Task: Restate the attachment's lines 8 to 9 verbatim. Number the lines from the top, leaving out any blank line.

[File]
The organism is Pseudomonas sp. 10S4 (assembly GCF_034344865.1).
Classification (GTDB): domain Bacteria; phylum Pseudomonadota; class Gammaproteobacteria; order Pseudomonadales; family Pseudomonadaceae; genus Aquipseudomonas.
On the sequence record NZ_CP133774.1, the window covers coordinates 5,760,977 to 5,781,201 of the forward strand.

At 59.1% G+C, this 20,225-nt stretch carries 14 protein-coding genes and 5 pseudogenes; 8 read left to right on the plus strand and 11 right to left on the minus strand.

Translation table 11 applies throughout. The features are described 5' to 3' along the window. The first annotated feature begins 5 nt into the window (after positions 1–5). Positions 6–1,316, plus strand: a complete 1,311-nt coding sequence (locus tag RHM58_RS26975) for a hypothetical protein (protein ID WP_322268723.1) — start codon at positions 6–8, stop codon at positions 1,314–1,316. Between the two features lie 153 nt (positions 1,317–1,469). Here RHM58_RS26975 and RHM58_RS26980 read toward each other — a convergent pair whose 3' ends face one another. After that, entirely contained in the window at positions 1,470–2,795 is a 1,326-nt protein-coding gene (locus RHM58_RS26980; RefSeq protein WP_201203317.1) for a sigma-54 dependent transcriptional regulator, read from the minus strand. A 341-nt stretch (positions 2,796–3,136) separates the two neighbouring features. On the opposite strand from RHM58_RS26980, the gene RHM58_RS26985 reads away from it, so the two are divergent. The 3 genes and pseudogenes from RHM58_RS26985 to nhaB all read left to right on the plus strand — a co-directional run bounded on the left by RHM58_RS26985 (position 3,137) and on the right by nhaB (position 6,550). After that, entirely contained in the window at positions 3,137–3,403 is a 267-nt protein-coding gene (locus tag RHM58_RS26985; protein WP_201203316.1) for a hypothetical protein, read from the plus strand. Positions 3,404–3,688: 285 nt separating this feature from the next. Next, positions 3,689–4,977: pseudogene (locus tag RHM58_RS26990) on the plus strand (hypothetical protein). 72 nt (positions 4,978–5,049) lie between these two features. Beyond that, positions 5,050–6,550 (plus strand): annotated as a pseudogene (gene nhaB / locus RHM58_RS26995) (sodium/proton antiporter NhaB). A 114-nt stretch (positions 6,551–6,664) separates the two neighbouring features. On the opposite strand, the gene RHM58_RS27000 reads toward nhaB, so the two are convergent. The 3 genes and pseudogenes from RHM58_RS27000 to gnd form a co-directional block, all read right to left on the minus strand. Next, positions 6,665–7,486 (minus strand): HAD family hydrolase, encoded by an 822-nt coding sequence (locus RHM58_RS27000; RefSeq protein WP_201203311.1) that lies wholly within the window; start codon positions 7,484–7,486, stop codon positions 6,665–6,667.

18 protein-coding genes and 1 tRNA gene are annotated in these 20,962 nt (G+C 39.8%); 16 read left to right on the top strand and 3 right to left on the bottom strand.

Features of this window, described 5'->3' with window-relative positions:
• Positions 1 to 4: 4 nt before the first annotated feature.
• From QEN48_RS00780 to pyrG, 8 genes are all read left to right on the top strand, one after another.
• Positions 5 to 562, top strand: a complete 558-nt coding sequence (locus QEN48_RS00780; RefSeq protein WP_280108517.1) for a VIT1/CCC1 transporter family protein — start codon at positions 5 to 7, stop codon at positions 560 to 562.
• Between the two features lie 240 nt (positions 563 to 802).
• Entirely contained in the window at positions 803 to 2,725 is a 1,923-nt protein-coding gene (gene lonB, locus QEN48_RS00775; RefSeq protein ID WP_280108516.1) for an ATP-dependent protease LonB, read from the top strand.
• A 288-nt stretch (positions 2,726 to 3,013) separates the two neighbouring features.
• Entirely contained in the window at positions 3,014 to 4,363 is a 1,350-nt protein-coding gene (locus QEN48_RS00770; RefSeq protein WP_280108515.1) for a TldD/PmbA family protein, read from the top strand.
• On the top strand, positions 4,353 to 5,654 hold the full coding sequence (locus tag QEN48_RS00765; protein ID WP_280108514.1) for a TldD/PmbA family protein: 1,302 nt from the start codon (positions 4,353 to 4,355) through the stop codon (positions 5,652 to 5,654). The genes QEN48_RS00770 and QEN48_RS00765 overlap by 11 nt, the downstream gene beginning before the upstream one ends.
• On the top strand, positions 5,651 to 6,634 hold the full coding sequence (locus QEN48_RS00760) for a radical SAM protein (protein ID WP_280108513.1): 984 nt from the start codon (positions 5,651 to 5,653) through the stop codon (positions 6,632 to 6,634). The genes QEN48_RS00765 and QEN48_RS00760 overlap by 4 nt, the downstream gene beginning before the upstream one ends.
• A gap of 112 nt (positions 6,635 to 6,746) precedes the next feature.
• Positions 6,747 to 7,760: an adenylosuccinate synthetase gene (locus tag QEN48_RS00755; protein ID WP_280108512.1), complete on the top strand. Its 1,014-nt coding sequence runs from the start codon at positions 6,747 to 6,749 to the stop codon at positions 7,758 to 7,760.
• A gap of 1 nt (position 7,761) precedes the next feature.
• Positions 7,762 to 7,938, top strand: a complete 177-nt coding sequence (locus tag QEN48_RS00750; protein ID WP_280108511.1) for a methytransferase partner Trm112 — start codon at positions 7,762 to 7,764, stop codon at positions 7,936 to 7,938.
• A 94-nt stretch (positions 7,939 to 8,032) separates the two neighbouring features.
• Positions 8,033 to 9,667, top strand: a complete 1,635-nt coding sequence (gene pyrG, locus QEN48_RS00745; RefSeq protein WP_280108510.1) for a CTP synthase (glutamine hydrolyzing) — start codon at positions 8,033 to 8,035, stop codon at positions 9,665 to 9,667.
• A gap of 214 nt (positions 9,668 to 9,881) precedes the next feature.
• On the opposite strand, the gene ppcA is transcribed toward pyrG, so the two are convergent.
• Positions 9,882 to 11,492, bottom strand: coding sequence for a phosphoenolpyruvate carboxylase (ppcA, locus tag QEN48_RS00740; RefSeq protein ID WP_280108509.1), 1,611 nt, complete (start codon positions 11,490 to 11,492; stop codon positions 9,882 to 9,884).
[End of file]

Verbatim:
• Positions 1 to 4: 4 nt before the first annotated feature.
• From QEN48_RS00780 to pyrG, 8 genes are all read left to right on the top strand, one after another.